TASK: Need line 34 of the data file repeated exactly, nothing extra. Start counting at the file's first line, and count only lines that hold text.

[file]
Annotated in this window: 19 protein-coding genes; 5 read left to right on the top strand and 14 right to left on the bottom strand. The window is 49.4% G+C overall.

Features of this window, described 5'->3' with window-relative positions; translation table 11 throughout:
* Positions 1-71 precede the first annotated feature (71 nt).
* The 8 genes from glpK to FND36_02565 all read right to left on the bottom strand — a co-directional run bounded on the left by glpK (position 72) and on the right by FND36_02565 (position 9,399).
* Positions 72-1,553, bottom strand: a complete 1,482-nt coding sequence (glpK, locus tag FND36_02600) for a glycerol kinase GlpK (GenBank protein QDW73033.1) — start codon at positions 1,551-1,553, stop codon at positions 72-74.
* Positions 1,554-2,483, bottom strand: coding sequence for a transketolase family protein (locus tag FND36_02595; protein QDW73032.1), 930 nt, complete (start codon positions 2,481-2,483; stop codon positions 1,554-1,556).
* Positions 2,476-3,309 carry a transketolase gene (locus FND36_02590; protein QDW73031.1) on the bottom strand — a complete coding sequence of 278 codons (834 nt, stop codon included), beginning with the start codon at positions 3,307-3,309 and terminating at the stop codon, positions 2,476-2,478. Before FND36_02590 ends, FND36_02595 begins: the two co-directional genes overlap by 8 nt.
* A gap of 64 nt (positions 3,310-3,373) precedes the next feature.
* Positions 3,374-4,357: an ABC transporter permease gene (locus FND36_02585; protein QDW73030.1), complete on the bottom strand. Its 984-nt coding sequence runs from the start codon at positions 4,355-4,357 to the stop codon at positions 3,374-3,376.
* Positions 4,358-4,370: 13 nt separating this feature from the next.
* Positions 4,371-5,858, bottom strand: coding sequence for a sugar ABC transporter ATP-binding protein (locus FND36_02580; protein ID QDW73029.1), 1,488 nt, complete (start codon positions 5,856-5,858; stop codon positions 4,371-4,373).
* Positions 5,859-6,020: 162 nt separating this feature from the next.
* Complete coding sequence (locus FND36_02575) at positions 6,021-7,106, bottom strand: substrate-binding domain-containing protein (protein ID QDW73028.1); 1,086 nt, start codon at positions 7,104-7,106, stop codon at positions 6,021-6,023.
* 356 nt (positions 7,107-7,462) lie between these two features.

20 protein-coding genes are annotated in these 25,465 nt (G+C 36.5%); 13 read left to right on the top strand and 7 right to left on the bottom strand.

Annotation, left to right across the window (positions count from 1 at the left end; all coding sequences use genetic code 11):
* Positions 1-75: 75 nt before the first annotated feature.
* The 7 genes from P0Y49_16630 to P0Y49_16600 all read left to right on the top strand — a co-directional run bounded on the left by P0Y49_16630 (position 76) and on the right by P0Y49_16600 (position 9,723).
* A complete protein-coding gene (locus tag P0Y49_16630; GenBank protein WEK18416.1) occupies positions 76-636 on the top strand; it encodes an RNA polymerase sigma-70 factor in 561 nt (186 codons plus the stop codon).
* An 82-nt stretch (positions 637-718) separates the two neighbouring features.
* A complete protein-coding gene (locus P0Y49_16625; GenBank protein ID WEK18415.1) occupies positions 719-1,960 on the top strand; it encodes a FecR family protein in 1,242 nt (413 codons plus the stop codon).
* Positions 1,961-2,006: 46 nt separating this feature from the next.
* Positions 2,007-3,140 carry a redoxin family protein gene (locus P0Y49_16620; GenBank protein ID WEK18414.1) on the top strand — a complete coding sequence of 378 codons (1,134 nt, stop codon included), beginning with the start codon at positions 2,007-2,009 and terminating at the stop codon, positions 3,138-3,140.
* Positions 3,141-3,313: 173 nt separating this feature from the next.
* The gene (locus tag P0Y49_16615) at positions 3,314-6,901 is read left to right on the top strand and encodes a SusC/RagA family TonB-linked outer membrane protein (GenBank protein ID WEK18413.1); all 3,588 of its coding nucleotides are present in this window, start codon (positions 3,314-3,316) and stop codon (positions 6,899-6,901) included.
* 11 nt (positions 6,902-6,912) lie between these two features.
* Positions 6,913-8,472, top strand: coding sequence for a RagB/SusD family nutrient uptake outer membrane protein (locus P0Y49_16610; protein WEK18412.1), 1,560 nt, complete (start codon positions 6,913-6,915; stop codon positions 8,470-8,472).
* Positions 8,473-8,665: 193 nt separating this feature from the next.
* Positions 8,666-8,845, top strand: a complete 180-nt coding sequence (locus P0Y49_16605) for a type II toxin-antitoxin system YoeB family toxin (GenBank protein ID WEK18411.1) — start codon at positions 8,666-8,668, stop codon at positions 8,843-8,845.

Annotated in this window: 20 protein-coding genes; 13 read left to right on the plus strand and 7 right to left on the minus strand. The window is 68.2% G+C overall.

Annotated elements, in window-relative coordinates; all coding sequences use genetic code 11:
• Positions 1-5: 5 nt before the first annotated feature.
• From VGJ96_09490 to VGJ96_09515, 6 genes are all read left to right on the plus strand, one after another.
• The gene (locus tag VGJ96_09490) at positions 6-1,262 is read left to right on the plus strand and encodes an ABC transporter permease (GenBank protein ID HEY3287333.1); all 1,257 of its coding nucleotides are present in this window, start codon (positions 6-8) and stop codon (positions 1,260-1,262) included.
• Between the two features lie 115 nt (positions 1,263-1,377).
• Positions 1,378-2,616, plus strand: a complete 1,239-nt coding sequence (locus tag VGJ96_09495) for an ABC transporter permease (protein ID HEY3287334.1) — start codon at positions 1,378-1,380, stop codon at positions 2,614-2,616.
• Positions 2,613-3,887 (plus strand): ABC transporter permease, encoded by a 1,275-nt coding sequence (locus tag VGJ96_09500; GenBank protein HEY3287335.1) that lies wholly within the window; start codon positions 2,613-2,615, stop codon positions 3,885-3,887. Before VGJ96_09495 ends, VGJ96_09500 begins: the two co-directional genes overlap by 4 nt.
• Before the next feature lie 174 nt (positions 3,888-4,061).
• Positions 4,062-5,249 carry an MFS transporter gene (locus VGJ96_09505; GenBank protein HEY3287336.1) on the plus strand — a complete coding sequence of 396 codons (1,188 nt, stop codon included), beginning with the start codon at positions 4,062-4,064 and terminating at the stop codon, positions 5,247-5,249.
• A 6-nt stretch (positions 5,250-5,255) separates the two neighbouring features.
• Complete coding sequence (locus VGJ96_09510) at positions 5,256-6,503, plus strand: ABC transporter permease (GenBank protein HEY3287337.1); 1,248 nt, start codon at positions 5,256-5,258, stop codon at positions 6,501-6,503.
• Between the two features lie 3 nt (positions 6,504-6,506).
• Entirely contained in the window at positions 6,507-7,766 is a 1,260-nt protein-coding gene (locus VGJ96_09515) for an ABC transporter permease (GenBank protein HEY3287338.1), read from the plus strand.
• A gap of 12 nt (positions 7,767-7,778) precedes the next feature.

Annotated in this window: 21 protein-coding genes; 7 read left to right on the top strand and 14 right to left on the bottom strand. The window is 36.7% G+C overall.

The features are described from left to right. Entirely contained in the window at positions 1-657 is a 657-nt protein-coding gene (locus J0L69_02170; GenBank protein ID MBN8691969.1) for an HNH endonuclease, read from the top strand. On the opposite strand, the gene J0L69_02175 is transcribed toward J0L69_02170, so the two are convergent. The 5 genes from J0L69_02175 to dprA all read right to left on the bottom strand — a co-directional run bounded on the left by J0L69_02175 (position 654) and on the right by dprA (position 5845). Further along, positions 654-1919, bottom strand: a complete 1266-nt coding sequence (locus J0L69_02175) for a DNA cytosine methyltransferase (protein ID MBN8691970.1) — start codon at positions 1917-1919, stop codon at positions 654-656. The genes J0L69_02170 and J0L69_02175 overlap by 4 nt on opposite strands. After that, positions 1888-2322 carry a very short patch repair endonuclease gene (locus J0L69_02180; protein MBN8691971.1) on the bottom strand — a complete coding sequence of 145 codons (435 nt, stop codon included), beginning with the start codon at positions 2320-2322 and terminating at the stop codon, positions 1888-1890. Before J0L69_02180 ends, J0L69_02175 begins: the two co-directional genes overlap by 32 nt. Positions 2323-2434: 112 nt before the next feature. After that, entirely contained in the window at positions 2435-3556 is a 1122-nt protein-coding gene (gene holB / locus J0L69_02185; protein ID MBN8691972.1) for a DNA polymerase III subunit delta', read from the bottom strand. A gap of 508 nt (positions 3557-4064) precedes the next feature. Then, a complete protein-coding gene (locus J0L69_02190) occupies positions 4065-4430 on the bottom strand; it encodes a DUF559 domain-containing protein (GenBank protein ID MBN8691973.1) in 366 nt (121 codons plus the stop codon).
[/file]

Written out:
• The gene (locus tag VGJ96_09490) at positions 6-1,262 is read left to right on the plus strand and encodes an ABC transporter permease (GenBank protein ID HEY3287333.1); all 1,257 of its coding nucleotides are present in this window, start codon (positions 6-8) and stop codon (positions 1,260-1,262) included.